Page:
The Biblical concept of the Day of the Lord goes back to Genesis 1, where it is the Day that is the first of God's works of creation. This "first day" is the first Day of the Lord, as the Holy Spirit, hovering over the formless creation, begins to manifest the plan of God in the earth, by creating light. Light is the prerequisite to make evaluation and judgment. God judges the light Good, and goes on to judge each Day good.

As it is the Holy Spirit who manifests the heavenly plan of God in creation it is He who makes present to us the heavenly reality of Christ's ascended person, particularly in the Eucharist. It was He who descended upon the church at Pentecost, as the fiery cloud descended on Mount Sinai to constitute the people of Israel. Peter declares that Pentecost is the fulfillment of the Day of the Lord prophesied by Joel (Joel 1:15; 2:28-32) With the introduction of sin in the world, God also judges the wickedness of men, and thus the negative aspects of that Day, and the negative aspects of the judgment of Communion (for vain use). The Lord's Day worship of Revelation also fits this aspect, as the congregation beholds the slain Lamb of God, feasts at the Marriage Supper, and the seven angels (the seven ministers of the churches in Revelation 2-3) blow the trumpets of God's judgment (the Word), and administer the chalices of God's wrath on apostasy.

It is entirely fitting, that as we come as the Body of the Lord to the House of the Lord, to worship on the Day of the Lord, and hear the Word of the lord, that we partake of the Body and Blood of the Lord at the Table of the Lord. These things all most naturally go together.

Is this view of weekly communion an aberration in the history of the church? While certainly if it is taught by scripture that the Eucharist is to be observed weekly, we should do so whether the tradition of the church confirms it or not. Yet the wisdom that the Holy Spirit has lead the Church into these past two millennia is on the side of weekly observance.

What little evidence there is from the early post-apostolic church points to weekly celebration.

It might be objected that the Roman Catholic church celebrates their Mass each week, even each day, and that they do so because of the errors of their system. This may very well be true. But the Romanists do many other commendable things, such as sing the Psalms, oppose abortion, etc., which should by no means blunt our own advocacy of the same.

The middle ages saw the rise of many superstitious beliefs about the Lord's Supper, like that of transubstantiation. The belief that Christ's physical body was locally present, having replaced the bread and wine, brought fear of dropping a crumb or spilling a drop. This "magical" understanding made viewing the ritual of the Supper and gazing at and worshiping the elements, rather than eating and drinking them, a means of receiving merit and blessing from God. Thus the cup was refused initially by the laity out of fear, which became a traditional requirement later. And the obligations of communing on Easter, and at other special times were to offset the tendency of watching it as a regular occurrence rather than eating.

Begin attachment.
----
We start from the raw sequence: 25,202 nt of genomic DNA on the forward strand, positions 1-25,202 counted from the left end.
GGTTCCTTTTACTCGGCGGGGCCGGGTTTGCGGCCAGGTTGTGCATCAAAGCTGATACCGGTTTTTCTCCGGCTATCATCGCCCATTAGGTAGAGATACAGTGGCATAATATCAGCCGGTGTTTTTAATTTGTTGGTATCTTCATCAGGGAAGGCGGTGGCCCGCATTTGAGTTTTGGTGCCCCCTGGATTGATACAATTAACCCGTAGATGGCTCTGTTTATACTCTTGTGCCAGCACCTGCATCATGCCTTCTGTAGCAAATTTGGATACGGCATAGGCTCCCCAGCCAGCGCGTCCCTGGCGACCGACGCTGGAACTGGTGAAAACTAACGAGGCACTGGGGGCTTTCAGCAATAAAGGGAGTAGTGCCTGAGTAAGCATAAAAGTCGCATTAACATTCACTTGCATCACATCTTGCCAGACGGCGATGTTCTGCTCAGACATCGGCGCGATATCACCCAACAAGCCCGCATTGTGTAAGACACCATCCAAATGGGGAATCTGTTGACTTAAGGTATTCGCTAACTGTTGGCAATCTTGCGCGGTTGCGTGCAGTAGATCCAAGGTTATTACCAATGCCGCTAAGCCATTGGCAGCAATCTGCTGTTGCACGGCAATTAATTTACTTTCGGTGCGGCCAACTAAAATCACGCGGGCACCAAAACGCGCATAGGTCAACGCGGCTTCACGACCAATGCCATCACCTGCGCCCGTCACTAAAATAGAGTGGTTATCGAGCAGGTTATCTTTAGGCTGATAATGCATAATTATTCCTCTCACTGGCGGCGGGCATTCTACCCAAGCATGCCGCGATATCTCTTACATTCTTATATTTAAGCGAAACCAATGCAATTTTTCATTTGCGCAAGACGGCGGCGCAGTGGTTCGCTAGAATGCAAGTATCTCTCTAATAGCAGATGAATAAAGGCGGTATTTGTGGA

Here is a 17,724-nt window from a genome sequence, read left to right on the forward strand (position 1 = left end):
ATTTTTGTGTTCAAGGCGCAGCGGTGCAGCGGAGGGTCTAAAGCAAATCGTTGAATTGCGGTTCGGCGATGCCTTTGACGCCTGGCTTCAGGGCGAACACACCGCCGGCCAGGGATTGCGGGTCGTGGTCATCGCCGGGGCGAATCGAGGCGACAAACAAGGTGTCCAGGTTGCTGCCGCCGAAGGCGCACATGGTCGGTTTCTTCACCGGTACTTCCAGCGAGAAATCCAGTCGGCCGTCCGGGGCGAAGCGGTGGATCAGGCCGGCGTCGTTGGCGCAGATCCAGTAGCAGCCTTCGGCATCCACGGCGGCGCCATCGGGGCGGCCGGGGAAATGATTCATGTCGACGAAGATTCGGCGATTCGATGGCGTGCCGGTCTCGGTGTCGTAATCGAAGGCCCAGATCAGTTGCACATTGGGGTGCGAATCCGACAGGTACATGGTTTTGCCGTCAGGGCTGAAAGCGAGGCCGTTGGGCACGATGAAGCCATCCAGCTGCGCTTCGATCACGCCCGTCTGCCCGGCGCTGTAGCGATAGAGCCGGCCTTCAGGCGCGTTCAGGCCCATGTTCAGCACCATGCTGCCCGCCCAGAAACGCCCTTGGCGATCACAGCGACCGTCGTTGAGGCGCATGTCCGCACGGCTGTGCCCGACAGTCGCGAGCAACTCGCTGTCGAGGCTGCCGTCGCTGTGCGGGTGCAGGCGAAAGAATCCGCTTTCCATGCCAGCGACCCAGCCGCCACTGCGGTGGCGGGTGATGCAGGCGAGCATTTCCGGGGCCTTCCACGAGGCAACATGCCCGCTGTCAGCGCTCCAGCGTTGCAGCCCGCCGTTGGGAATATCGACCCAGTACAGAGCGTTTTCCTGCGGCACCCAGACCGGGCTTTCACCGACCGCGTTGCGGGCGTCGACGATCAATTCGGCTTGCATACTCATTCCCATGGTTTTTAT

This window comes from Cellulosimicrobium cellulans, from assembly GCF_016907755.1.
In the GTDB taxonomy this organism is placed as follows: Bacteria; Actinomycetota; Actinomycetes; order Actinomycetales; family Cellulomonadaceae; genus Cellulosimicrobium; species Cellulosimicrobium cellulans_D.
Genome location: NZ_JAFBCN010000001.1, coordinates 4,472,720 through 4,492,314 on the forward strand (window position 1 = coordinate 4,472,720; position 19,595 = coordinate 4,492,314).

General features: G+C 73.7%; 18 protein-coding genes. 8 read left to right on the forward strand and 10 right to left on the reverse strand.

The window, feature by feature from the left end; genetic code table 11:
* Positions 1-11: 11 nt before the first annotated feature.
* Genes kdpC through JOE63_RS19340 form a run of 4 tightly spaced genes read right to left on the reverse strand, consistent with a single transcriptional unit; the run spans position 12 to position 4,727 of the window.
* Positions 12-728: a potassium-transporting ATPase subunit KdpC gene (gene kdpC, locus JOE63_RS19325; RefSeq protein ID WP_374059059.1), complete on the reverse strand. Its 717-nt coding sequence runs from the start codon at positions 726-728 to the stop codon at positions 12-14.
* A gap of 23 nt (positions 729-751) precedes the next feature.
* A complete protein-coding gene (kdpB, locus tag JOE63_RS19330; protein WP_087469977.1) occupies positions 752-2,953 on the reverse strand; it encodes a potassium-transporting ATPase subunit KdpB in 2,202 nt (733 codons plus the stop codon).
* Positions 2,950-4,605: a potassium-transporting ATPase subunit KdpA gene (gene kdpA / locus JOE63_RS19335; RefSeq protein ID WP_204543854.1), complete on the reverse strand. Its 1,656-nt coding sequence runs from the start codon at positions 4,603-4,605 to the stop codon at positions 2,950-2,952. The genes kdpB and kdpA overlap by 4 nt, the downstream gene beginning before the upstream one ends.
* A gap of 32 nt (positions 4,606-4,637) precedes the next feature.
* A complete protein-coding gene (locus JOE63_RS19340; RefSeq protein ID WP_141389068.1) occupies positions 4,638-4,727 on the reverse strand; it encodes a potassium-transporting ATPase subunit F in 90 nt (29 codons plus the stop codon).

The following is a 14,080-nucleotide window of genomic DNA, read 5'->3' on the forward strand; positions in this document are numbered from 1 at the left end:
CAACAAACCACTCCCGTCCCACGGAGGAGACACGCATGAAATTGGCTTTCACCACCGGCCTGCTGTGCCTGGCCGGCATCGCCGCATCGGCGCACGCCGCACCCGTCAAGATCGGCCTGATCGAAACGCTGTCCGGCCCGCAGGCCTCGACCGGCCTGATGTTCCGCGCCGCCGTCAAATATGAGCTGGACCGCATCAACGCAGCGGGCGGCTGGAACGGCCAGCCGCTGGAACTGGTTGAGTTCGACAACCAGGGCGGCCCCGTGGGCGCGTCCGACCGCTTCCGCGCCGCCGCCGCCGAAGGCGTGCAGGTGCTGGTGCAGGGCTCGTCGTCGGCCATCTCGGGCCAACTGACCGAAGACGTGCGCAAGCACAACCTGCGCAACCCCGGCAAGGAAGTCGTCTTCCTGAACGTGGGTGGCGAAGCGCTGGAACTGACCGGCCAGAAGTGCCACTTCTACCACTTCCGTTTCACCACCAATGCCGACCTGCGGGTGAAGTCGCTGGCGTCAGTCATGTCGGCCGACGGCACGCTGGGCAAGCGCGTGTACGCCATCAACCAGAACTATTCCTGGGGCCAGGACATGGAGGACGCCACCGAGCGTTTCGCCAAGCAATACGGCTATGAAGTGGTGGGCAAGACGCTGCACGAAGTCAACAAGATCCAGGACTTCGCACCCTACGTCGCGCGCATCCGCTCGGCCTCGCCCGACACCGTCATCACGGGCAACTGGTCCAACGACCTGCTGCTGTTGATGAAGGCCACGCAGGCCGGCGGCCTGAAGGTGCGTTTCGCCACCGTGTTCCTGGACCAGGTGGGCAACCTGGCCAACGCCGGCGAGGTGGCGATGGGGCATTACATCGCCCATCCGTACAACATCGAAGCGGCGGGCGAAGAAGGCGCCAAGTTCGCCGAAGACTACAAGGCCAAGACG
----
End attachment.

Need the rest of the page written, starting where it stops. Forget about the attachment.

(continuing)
The Reformation made great strides in reforming these corruptions. Yet the fears of the people often prevailed. In Britain, communion rates of once a year predominated among the Presbyterian churches. The periods of time leading up to these "events," filled with dire warnings and introspective terror (out of all their Biblical proportion), lead to the revivalism of the Great Awakening, which in this aspect was not all positive. Rather than the appointed means of grace, the revivals sparked irrationalism, great upheavals and schism in churches, and many erroneous practices. The great fear which the people had for communion led to many feeling unworthy of communicant membership, from which the "half-way covenant" was devised that their children might be baptized.

Calvin in Geneva had favored weekly communion, actually every time the word was preached (which during the reformation revival was daily at times). To Calvin, whose doctrine of the supper we hold to be true, the Word should always be attested to by its appointed sign and seal to the people. The magistrates opposed Calvin in this, so he was unable to achieve this goal. John Knox also favored weekly celebration, but was unable to gain popular support. May we not be so consumed with our own imaginations concerning the sacraments, but reform and test our practices by the sure word of Scripture.


Bahnsen, G., "Acts 20:7-12: The Frequency of Communion," Covenant Tape Ministry, 1985, audio tape. Reformed. Survey of Biblical basis for weekly communion.

Chilton, D., The Days of Vengeance: an Exposition of Revelation, Dominion Press, Tyler, Texas, 1987. Reformed commentary on the symbolism of Revelation, and its relevance of worship (among other things).

Jordan, J. B., Sociology of the Church, Geneva Ministries, Tyler, Texas, 1986. Reformed examination of worship and church sociology.

Schmemman, A., For the Life of the World, St. Vladimir's Seminary Press, Crestwood, New York, 1988. Russian Orthodox, but Biblical, coverage of symbolic aspects of Lord's Supper.

Schmemman, A., Introduction to Liturgical Theology, St. Vladimir's Seminary Press, Crestwood, New York, 1988. Russian Orthodox; Historical study of early Church liturgical practice.